“And the Walls Came Tumbling Down” is back in the news

EURweb.com has rediscovered “The Book” that many people familiar with the Civil Rights Movement may remember reading or were told to boycott.  The title of the book is “And the Walls Came Tumbling Down.”  The 620-page book was penned 32 years ago by Rev. Ralph David Abernathy, who co-organized and co-led many of the Civil Rights Movement’s epic marches, protests, and sit-ins throughout the South and North with his best friend Dr. Martin Luther King, Jr. Don W. Saint-James reviewed the book recently for Lee Bailey’s EURweb.com, to commemorate the late Abernathy’s March 11th birthday.   Abernathy would have been 95 if he had lived.  

While the book is an autobiography of Abernathy, his intent was to give readers an up-close look at the Civil Rights Movement of the 1950s into the ‘60s.  It was touted to be the best book to chronicle Abernathy’s and King’s early days of orchestrating the Movement.  The book instead created controversy, when six pages of “And the Walls Came Tumbling Down” centered on King having extramarital sex with women, including two separate encounters in Memphis less than 24 hours before he was assassinated in April of 1968.  And when a third woman came looking for him, according to Abernathy, King and the woman engaged in a physical altercation.  King died in Abernathy’s arms after being shot on the balcony of the Lorraine Motel in Memphis.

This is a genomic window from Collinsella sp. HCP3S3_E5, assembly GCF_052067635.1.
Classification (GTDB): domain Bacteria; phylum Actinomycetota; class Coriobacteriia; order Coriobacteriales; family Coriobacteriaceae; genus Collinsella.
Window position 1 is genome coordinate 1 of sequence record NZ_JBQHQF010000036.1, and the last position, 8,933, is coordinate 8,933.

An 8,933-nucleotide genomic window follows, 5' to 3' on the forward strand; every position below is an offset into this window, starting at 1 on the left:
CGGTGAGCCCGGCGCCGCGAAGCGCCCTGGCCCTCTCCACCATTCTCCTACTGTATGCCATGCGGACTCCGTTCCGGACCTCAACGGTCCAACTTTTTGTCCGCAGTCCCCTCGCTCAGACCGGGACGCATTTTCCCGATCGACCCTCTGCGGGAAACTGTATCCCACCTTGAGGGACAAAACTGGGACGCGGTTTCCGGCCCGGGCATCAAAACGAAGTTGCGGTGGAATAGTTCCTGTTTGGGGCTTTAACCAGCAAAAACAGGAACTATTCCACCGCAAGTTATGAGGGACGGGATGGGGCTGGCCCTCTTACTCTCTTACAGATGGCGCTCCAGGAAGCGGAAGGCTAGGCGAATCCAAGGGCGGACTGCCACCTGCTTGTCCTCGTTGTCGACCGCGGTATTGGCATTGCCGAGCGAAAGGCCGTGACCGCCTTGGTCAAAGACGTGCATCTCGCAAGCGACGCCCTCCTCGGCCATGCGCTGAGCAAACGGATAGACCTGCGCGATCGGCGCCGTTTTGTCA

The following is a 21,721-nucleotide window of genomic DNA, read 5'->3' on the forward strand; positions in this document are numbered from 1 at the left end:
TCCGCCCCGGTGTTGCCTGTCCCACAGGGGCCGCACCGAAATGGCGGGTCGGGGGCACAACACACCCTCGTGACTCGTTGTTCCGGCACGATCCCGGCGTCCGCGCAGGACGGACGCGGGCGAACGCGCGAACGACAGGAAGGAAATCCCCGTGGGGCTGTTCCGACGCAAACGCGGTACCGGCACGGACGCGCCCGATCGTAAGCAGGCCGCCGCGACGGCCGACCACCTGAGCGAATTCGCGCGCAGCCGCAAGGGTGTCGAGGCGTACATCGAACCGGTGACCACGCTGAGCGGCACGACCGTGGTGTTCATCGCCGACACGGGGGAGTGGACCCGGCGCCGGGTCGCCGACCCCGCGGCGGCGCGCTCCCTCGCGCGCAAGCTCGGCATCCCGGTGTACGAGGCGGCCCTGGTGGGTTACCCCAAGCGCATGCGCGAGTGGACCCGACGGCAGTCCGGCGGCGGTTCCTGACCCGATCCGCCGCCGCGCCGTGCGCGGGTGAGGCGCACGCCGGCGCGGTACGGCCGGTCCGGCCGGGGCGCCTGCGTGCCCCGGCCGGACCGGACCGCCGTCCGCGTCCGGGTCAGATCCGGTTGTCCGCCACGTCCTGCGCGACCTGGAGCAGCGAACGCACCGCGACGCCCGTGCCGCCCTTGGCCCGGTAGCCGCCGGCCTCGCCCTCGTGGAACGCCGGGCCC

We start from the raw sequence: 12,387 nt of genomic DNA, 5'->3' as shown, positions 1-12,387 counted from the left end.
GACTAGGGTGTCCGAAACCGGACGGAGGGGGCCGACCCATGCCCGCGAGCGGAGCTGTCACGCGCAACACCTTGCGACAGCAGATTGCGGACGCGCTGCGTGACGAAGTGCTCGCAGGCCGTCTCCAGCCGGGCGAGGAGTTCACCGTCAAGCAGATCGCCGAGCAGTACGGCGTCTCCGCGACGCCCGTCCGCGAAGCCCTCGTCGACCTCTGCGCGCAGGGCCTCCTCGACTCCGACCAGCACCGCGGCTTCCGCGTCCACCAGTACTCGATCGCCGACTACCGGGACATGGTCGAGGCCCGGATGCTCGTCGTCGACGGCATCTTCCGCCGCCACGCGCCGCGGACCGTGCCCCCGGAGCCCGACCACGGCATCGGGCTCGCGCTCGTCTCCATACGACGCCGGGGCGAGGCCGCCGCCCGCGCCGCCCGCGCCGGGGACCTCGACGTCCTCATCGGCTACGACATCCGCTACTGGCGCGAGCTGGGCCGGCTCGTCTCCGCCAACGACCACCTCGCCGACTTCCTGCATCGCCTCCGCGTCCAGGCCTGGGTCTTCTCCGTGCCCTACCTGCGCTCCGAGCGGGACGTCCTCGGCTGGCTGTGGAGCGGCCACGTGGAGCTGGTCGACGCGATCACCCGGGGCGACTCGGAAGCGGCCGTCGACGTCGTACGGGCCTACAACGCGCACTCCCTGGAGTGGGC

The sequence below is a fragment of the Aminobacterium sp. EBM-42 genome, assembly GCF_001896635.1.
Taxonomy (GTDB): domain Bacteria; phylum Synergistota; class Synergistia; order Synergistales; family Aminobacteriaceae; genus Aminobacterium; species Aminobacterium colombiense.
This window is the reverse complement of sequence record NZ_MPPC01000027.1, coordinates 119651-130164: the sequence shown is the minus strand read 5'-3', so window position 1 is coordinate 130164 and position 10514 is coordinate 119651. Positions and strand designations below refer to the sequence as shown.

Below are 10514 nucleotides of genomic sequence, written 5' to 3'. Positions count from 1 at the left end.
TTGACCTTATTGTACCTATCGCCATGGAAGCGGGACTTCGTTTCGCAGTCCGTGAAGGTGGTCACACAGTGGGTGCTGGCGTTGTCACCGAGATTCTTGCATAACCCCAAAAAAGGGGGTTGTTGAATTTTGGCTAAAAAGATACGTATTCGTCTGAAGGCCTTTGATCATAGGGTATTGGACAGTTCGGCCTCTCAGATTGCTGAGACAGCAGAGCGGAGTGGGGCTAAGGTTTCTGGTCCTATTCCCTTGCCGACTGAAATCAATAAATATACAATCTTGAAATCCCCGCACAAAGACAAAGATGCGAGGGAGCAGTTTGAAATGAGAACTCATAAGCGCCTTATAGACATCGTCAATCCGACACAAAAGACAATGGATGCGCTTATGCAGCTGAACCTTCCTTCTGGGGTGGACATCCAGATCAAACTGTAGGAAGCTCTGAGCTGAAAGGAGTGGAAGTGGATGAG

When the book was published in 1989, more than two dozen prominent civil rights advocates of the ‘50s thru the ‘80s, issued a collective statement calling the book “slanderous” and an “untrue” depiction of King.  Many called for Abernathy to retract what he wrote, which he refused, stating the book was true.  The advocates called for the book to be boycotted.

“And the Walls Came Tumbling Down” was largely ignored by a large sector of Black people, even though it chronicled the most comprehensive look at the Civil Rights Movement and Abernathy and King’s huge contributions.  For many people, they don’t have a clue who Abernathy is or that his indelible fingerprints are on the 381-day Montgomery Bus Boycott that sparked the Civil Rights Movement in 1956, after the arrest of Rosa Parks, who refused to yield her seat to a white man. The Boycott ended after it brought the Montgomery transit system to its financial knees, and when the United States Supreme Court ruled that segregation on city busses was unconstitutional.  Abernathy and King also co-founded the storied Southern Christian Leadership Conference (SCLC) in 1957.

Abernathy died on April 17, 1990, less than a year after “And the Walls Came Tumbling Down” was published.  

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